Northumberland, New Hampshire
In Coos county, on Connecticut river, is about 130 miles N. from Concord and 7 N.E. from Lancaster. The soil along the Connecticut is very productive, perfectly free from stone and gravel, and originally covered with a growth of butternut. A portion of the upland is also good, and covered with pine, spruce, fir, ash, maple, &c. Cape Horn, an abrupt mountain of 1,000 feet in height, lies near the centre of the town. Its north base is separated from the Connecticut by a narrow plain, and the upper Amonoosuck passes near its east base, as it falls into the Connecticut. Here the meadows are extensive, and are annually covered by the spring floods, presenting the appearance of an inland sea. At the falls in the Connecticut, below the mouth of the Amonoosuck, a handsome bridge connects Northumberland with Guildhall, in Vermont. A dam is also thrown across the river at this place, at both ends of which are pleasant villages and mills of various kinds are erected. Northumberland was incorporated in 1779. First settled, 1767. Population, 1830, 352.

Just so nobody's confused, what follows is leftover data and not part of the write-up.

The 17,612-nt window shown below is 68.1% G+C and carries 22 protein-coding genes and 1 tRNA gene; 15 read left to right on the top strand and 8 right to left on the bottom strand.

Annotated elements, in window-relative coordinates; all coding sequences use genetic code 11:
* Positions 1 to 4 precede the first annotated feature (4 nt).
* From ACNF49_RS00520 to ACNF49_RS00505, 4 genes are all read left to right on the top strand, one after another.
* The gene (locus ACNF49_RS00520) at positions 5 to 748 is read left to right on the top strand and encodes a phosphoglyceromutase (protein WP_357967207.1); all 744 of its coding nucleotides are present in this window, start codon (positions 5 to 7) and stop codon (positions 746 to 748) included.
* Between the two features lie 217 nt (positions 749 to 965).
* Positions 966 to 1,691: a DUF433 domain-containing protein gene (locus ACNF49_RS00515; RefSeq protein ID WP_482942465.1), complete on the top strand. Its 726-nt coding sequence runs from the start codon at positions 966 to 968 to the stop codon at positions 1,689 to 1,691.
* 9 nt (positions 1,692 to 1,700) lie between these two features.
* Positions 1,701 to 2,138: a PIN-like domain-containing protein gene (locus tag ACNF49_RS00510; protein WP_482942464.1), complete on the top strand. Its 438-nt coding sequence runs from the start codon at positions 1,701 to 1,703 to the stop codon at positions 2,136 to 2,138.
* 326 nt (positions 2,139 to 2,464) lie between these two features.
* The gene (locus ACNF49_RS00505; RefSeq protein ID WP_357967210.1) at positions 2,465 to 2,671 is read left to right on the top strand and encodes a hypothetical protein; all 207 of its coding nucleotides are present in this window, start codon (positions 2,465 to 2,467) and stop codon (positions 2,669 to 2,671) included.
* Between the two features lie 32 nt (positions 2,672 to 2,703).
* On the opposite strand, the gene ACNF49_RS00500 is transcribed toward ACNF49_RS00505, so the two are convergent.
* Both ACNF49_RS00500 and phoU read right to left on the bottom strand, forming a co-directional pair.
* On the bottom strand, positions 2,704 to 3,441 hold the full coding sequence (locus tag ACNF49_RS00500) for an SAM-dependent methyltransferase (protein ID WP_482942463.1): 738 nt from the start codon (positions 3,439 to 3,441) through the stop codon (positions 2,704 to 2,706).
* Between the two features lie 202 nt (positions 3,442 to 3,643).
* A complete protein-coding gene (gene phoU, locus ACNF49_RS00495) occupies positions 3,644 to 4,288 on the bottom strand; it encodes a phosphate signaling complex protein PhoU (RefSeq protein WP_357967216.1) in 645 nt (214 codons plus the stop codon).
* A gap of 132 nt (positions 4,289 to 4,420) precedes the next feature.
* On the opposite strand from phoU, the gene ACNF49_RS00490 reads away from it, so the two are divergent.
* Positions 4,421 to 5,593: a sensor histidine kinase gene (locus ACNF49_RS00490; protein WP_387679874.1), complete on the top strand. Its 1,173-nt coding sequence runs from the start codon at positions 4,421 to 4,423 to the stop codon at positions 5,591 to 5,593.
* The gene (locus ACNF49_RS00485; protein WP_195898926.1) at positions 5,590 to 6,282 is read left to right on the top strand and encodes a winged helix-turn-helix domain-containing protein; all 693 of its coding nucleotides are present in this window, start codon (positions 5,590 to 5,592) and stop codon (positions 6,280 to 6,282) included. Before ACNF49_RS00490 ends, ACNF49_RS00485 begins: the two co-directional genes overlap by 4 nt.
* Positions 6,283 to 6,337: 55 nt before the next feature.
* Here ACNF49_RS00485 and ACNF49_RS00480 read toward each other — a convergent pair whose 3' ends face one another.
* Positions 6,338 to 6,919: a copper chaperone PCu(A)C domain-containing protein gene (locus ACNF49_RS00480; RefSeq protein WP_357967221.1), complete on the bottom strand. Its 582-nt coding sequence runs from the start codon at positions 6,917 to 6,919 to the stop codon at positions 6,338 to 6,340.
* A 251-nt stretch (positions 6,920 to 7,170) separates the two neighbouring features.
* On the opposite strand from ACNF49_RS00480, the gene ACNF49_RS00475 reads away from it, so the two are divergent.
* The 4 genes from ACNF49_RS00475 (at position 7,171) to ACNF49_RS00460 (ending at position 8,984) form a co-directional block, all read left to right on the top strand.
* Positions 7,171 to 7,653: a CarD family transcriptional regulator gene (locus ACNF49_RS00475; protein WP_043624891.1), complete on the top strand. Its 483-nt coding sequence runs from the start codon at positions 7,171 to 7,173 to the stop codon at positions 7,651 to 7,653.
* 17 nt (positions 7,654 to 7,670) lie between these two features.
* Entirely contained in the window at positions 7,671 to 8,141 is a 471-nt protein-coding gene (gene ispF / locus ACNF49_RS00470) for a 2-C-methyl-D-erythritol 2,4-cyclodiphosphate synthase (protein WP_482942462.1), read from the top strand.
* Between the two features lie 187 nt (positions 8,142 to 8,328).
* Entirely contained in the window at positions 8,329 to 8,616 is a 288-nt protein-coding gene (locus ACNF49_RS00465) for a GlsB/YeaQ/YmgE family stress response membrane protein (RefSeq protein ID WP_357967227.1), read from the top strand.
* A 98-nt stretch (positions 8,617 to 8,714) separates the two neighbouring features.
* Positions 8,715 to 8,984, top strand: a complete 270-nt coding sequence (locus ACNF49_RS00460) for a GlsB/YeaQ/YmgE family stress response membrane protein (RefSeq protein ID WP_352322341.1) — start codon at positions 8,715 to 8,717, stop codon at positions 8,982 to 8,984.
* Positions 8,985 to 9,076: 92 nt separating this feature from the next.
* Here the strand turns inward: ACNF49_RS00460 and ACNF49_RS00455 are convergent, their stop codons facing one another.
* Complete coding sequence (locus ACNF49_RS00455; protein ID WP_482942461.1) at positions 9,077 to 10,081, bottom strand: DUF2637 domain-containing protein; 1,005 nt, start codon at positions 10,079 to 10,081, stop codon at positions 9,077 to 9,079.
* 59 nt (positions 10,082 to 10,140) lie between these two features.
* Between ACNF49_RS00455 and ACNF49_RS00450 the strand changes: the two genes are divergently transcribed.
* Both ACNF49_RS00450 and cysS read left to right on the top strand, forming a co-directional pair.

Near the river a small fort was erected during the revolutionary war, and placed in the command of Capt. Jeremiah Eames, afterwards well known for his usefulness, wit and pleasantry.